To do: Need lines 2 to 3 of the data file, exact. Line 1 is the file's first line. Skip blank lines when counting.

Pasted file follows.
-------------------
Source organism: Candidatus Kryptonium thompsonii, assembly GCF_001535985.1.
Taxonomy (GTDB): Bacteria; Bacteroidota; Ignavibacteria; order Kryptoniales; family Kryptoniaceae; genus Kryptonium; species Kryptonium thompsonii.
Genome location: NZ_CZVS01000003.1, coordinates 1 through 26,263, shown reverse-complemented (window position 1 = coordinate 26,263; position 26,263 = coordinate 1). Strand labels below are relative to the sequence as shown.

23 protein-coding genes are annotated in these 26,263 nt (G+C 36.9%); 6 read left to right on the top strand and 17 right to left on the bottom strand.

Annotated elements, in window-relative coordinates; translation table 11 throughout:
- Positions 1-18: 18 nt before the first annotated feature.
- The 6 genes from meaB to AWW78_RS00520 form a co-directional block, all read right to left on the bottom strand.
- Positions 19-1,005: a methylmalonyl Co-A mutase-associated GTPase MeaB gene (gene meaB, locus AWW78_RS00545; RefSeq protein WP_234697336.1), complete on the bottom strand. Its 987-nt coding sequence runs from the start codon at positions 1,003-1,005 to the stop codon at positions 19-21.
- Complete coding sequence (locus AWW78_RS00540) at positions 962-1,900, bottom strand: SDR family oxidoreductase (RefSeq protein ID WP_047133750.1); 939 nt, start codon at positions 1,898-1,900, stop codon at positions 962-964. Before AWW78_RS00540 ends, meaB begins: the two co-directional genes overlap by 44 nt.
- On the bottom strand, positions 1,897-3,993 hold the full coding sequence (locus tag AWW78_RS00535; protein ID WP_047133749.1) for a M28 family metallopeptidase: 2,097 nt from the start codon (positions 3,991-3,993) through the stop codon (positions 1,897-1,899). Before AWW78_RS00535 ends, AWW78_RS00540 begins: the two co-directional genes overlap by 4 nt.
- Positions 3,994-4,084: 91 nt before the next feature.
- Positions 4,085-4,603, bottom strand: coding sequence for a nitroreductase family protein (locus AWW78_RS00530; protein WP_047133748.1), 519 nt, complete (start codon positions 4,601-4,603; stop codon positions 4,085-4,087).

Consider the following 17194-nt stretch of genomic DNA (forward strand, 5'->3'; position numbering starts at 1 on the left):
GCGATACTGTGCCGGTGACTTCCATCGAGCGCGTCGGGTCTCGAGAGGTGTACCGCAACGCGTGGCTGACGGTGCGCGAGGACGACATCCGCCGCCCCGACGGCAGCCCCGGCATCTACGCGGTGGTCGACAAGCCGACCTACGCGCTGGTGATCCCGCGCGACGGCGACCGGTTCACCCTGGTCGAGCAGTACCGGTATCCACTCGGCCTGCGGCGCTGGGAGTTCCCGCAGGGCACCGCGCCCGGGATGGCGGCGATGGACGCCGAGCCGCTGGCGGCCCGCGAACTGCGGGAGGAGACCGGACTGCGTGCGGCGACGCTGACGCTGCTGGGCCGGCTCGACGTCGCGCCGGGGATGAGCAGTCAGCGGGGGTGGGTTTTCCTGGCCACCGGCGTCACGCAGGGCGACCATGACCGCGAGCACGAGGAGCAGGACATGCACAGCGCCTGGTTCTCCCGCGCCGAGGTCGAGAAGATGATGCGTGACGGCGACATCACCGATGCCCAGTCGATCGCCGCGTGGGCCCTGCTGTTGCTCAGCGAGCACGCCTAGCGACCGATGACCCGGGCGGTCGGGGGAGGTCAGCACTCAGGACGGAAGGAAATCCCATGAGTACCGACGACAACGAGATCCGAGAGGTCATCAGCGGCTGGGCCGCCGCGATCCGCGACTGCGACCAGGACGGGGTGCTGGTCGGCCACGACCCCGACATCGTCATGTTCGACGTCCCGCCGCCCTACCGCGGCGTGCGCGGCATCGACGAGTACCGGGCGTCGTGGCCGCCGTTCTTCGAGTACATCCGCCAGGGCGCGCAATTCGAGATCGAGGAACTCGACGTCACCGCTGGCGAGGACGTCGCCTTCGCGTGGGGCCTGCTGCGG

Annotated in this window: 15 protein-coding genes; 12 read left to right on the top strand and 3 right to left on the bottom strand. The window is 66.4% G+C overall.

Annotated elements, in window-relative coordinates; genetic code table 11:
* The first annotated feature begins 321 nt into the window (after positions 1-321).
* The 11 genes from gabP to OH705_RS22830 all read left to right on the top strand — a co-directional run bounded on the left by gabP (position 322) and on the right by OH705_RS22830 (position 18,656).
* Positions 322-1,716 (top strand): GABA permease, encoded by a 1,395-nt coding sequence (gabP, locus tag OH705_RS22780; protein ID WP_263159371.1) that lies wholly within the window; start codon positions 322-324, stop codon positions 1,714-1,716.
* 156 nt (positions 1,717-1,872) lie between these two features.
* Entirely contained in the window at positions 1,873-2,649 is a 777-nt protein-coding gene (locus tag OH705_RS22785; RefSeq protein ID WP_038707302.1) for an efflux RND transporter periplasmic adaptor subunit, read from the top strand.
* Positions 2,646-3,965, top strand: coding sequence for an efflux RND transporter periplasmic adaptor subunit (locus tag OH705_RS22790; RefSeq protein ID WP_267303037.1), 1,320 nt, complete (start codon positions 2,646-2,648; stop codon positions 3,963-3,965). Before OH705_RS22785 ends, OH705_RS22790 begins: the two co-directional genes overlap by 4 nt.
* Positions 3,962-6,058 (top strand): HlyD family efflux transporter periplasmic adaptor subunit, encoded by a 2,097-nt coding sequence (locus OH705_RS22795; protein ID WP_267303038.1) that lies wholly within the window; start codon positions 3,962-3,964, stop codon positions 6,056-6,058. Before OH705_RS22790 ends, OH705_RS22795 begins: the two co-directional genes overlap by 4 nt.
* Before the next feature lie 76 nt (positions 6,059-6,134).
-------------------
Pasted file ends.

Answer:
Taxonomy (GTDB): Bacteria; Bacteroidota; Ignavibacteria; order Kryptoniales; family Kryptoniaceae; genus Kryptonium; species Kryptonium thompsonii.
Genome location: NZ_CZVS01000003.1, coordinates 1 through 26,263, shown reverse-complemented (window position 1 = coordinate 26,263; position 26,263 = coordinate 1). Strand labels below are relative to the sequence as shown.